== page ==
To make science and technology work for small farmers in sub-Saharan Africa I think it is imperative that account be taken of within-field soil variability. This is especially true in semi-arid areas, but also in other parts of Africa.
The farmers themselves take variability into account: they often manage different parts of a field in a different manner. They do this because it is more efficient, and because it reduces production risks. Technology developments and technology transfers that do not connect with this site-specific management by farmers, and with the underlying reasons, risk being ignored or turned down. Farmer, extension and scientific knowledge about short-distance soil and crop growth variability must be combined for
– improved knowledge, understanding and communication by and for all parties concerned
– better design and analysis of agronomic experiments
– more relevant extension approaches
– better management options for the farmers.It is not difficult to achieve this.
It just needs a change in attitude from seeing variability as a problem to seeing it as an asset and an opportunity for subsistence farmers.
One simple step is to use an easily assessed environmental parameter as a co-variable in the analysis of agronomic experiments. A well-chosen parameter will explain a signifcant part of the spatial (and temporal) variability in experimental results. That same parameter can then be used to extend the experimental results to farmers. Simple parameters that a farmer can also use include microtopography (high spots and low spots in a field); degree of crusting of the soil; distance from certain termite mounds or from certain trees; wet parts an dry parts of a field; and the presence and absence of certain weeds.
A 12-page brochure on a variability project at ICRISAT Sahelian Center in Niger, that aimed to do just this, was financed by IUCN’s Commission on Ecosystem Management and is available from http://cmsdata.iucn.org/downloads/cem_csd_16_brochure_sahel_hq.pdf (2.6 Mb). Its pictures tell the story and a number of references are included. Its main conclusions are given below. I will be happy to discuss this further with whomever may be interested.
The following practical results from the variability research in Niger can already be extended to farmers and/or researchers:·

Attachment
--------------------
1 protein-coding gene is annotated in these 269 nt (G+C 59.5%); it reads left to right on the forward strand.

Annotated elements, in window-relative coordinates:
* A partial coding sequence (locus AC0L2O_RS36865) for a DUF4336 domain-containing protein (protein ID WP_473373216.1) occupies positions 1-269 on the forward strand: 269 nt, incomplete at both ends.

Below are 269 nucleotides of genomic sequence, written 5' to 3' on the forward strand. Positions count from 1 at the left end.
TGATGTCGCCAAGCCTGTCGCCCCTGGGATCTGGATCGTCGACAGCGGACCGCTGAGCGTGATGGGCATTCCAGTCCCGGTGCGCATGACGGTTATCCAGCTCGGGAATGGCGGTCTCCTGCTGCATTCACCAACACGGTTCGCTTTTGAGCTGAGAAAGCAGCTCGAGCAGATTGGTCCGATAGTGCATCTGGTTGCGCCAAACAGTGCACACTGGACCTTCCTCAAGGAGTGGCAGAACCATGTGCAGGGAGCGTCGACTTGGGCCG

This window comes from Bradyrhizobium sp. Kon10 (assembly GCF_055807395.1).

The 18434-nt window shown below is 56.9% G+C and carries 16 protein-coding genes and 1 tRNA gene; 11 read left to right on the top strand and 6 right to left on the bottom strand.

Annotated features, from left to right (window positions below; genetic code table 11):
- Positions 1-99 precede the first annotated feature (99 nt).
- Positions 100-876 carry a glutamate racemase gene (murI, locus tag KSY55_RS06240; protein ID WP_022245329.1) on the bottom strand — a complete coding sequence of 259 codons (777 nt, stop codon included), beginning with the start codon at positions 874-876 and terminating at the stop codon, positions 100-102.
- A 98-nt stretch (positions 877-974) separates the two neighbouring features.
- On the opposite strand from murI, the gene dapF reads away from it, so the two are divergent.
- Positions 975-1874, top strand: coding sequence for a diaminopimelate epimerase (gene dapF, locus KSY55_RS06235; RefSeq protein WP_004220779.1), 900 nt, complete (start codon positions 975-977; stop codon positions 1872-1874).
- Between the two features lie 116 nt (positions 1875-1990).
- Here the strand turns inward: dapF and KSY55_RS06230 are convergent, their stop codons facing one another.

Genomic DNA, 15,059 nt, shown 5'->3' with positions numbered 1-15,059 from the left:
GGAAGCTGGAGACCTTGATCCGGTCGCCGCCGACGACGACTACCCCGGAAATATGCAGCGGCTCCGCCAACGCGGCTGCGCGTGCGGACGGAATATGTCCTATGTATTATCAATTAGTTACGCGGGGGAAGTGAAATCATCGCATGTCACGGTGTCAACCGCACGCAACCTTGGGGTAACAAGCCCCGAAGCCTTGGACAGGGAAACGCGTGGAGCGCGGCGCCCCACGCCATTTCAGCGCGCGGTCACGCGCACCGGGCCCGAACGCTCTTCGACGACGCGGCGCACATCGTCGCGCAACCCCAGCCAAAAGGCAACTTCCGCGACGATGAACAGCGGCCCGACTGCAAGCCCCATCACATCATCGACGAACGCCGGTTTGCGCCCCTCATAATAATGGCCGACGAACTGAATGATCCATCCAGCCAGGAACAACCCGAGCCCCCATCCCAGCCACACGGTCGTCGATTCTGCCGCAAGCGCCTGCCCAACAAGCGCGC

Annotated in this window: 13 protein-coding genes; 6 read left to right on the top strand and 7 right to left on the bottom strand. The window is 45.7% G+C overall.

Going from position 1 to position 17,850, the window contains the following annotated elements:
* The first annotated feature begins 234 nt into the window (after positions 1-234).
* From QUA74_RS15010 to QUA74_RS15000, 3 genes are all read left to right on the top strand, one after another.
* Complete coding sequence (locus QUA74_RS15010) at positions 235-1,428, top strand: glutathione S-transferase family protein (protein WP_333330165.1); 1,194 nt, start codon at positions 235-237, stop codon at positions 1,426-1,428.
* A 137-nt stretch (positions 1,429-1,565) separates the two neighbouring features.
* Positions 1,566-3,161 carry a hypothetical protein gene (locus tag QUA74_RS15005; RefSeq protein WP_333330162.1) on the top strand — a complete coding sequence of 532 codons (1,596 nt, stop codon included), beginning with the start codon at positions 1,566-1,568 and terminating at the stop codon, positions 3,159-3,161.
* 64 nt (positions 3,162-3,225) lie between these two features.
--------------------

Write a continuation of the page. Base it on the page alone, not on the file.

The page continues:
- with-in field variability can play a yield stabilising role; this is especially important in times of uncertainty caused by climate change·
- over-manuring by many farmers in the Sahel can be reduced by spreading the available manure over a three times larger area;
- different aeolian sand deposits, often found side by side in a single field, should be managed differently;·
- nutrient use efficiency by farmers can be increased through microtopography-related site-specific management, such as not applying cattle manure and urine in wet and/or crusted areas; this is important for the management of local fertility resources (manure, urine, compost, crop residues, domestic refuse), as well as for the management of mineral fertilisers: what can happen to cattle manure can happen to N, K and sometimes also P fertilisers;·
- with-in field rainfall infiltration may be increased by applying lime or gypsum, especially on older aeolian deposits that crust more easily;
- Macrotermes termites play an important role in local increases in soil fertility on sandy soils;
- Faidherbia albida seedlings in agro-forestry projects are much more likely to grow well, and survive to adulthood and full utility, if they are planted near an old Macrotermes mound.
- short-distance soil- and crop growth variability can be better incorporated into agricultural research through the use of covariables and other statistical techniques.